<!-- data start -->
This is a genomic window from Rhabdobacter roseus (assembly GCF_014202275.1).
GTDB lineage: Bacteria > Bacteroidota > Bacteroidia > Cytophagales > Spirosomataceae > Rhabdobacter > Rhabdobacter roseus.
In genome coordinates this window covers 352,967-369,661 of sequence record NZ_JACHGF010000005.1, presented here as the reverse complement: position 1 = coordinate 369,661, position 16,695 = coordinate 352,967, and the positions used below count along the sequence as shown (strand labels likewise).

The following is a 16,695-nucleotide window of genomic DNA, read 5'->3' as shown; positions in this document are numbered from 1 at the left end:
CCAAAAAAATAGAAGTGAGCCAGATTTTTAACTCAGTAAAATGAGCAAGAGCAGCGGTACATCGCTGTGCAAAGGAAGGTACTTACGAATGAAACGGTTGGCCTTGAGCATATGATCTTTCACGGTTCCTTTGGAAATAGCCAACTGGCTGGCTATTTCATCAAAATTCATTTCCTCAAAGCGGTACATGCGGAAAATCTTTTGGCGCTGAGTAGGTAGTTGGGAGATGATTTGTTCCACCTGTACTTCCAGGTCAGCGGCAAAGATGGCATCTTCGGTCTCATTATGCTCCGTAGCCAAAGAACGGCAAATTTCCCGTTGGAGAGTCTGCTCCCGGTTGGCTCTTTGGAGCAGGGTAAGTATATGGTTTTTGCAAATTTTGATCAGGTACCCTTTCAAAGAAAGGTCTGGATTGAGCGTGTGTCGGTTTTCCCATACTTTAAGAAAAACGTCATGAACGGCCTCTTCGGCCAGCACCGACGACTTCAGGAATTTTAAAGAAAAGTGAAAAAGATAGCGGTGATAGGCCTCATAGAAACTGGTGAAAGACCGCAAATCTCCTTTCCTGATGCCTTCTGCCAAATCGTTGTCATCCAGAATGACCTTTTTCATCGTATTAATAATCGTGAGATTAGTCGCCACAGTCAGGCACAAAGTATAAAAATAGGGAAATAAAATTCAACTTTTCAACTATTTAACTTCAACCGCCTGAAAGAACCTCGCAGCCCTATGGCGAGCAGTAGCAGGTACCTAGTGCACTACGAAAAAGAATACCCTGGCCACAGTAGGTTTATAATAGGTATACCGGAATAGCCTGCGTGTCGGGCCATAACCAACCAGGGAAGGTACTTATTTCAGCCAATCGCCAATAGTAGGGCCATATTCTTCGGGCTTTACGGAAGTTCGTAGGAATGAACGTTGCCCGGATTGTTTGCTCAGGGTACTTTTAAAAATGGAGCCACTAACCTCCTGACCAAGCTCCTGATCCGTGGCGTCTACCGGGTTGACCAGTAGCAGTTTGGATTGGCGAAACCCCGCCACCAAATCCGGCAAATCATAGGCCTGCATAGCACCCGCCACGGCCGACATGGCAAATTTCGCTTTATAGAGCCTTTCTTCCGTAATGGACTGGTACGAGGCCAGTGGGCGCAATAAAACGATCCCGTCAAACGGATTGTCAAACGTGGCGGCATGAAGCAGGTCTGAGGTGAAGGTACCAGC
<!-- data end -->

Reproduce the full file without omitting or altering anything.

This is a genomic window from Rhabdobacter roseus (assembly GCF_014202275.1).
GTDB lineage: Bacteria > Bacteroidota > Bacteroidia > Cytophagales > Spirosomataceae > Rhabdobacter > Rhabdobacter roseus.
In genome coordinates this window covers 352,967-369,661 of sequence record NZ_JACHGF010000005.1, presented here as the reverse complement: position 1 = coordinate 369,661, position 16,695 = coordinate 352,967, and the positions used below count along the sequence as shown (strand labels likewise).

The following is a 16,695-nucleotide window of genomic DNA, read 5'->3' as shown; positions in this document are numbered from 1 at the left end:
CCAAAAAAATAGAAGTGAGCCAGATTTTTAACTCAGTAAAATGAGCAAGAGCAGCGGTACATCGCTGTGCAAAGGAAGGTACTTACGAATGAAACGGTTGGCCTTGAGCATATGATCTTTCACGGTTCCTTTGGAAATAGCCAACTGGCTGGCTATTTCATCAAAATTCATTTCCTCAAAGCGGTACATGCGGAAAATCTTTTGGCGCTGAGTAGGTAGTTGGGAGATGATTTGTTCCACCTGTACTTCCAGGTCAGCGGCAAAGATGGCATCTTCGGTCTCATTATGCTCCGTAGCCAAAGAACGGCAAATTTCCCGTTGGAGAGTCTGCTCCCGGTTGGCTCTTTGGAGCAGGGTAAGTATATGGTTTTTGCAAATTTTGATCAGGTACCCTTTCAAAGAAAGGTCTGGATTGAGCGTGTGTCGGTTTTCCCATACTTTAAGAAAAACGTCATGAACGGCCTCTTCGGCCAGCACCGACGACTTCAGGAATTTTAAAGAAAAGTGAAAAAGATAGCGGTGATAGGCCTCATAGAAACTGGTGAAAGACCGCAAATCTCCTTTCCTGATGCCTTCTGCCAAATCGTTGTCATCCAGAATGACCTTTTTCATCGTATTAATAATCGTGAGATTAGTCGCCACAGTCAGGCACAAAGTATAAAAATAGGGAAATAAAATTCAACTTTTCAACTATTTAACTTCAACCGCCTGAAAGAACCTCGCAGCCCTATGGCGAGCAGTAGCAGGTACCTAGTGCACTACGAAAAAGAATACCCTGGCCACAGTAGGTTTATAATAGGTATACCGGAATAGCCTGCGTGTCGGGCCATAACCAACCAGGGAAGGTACTTATTTCAGCCAATCGCCAATAGTAGGGCCATATTCTTCGGGCTTTACGGAAGTTCGTAGGAATGAACGTTGCCCGGATTGTTTGCTCAGGGTACTTTTAAAAATGGAGCCACTAACCTCCTGACCAAGCTCCTGATCCGTGGCGTCTACCGGGTTGACCAGTAGCAGTTTGGATTGGCGAAACCCCGCCACCAAATCCGGCAAATCATAGGCCTGCATAGCACCCGCCACGGCCGACATGGCAAATTTCGCTTTATAGAGCCTTTCTTCCGTAATGGACTGGTACGAGGCCAGTGGGCGCAATAAAACGATCCCGTCAAACGGATTGTCAAACGTGGCGGCATGAAGCAGGTCTGAGGTGAAGGTACCAGC